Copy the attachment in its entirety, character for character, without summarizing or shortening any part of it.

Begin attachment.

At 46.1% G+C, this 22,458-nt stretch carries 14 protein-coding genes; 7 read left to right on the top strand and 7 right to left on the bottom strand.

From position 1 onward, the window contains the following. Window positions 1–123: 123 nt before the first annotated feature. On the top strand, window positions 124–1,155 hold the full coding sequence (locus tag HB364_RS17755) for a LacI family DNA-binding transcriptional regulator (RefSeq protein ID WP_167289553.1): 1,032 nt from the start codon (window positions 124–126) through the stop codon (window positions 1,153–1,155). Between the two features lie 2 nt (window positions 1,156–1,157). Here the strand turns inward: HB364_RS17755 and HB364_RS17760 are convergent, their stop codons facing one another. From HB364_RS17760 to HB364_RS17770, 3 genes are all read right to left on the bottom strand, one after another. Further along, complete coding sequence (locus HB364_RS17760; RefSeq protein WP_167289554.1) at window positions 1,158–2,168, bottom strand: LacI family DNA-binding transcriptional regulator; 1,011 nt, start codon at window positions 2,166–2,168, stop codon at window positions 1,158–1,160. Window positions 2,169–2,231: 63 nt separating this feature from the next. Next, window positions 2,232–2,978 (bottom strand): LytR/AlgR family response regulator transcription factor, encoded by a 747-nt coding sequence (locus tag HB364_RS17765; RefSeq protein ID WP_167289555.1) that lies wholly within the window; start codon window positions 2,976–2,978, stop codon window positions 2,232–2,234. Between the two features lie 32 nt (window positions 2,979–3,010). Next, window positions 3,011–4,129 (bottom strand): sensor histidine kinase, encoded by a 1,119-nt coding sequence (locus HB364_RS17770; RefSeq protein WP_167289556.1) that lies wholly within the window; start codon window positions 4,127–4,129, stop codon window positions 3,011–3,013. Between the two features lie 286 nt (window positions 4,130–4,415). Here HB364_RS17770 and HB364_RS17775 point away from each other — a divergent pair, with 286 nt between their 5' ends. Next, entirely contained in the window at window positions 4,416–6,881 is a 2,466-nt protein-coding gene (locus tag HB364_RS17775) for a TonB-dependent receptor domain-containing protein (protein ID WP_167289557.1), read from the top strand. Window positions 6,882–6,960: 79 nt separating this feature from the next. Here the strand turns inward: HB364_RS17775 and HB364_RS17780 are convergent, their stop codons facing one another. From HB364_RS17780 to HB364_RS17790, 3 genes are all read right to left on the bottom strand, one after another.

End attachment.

At 46.1% G+C, this 22,458-nt stretch carries 14 protein-coding genes; 7 read left to right on the top strand and 7 right to left on the bottom strand.

From position 1 onward, the window contains the following. Window positions 1–123: 123 nt before the first annotated feature. On the top strand, window positions 124–1,155 hold the full coding sequence (locus tag HB364_RS17755) for a LacI family DNA-binding transcriptional regulator (RefSeq protein ID WP_167289553.1): 1,032 nt from the start codon (window positions 124–126) through the stop codon (window positions 1,153–1,155). Between the two features lie 2 nt (window positions 1,156–1,157). Here the strand turns inward: HB364_RS17755 and HB364_RS17760 are convergent, their stop codons facing one another. From HB364_RS17760 to HB364_RS17770, 3 genes are all read right to left on the bottom strand, one after another. Further along, complete coding sequence (locus HB364_RS17760; RefSeq protein WP_167289554.1) at window positions 1,158–2,168, bottom strand: LacI family DNA-binding transcriptional regulator; 1,011 nt, start codon at window positions 2,166–2,168, stop codon at window positions 1,158–1,160. Window positions 2,169–2,231: 63 nt separating this feature from the next. Next, window positions 2,232–2,978 (bottom strand): LytR/AlgR family response regulator transcription factor, encoded by a 747-nt coding sequence (locus tag HB364_RS17765; RefSeq protein ID WP_167289555.1) that lies wholly within the window; start codon window positions 2,976–2,978, stop codon window positions 2,232–2,234. Between the two features lie 32 nt (window positions 2,979–3,010). Next, window positions 3,011–4,129 (bottom strand): sensor histidine kinase, encoded by a 1,119-nt coding sequence (locus HB364_RS17770; RefSeq protein WP_167289556.1) that lies wholly within the window; start codon window positions 4,127–4,129, stop codon window positions 3,011–3,013. Between the two features lie 286 nt (window positions 4,130–4,415). Here HB364_RS17770 and HB364_RS17775 point away from each other — a divergent pair, with 286 nt between their 5' ends. Next, entirely contained in the window at window positions 4,416–6,881 is a 2,466-nt protein-coding gene (locus tag HB364_RS17775) for a TonB-dependent receptor domain-containing protein (protein ID WP_167289557.1), read from the top strand. Window positions 6,882–6,960: 79 nt separating this feature from the next. Here the strand turns inward: HB364_RS17775 and HB364_RS17780 are convergent, their stop codons facing one another. From HB364_RS17780 to HB364_RS17790, 3 genes are all read right to left on the bottom strand, one after another.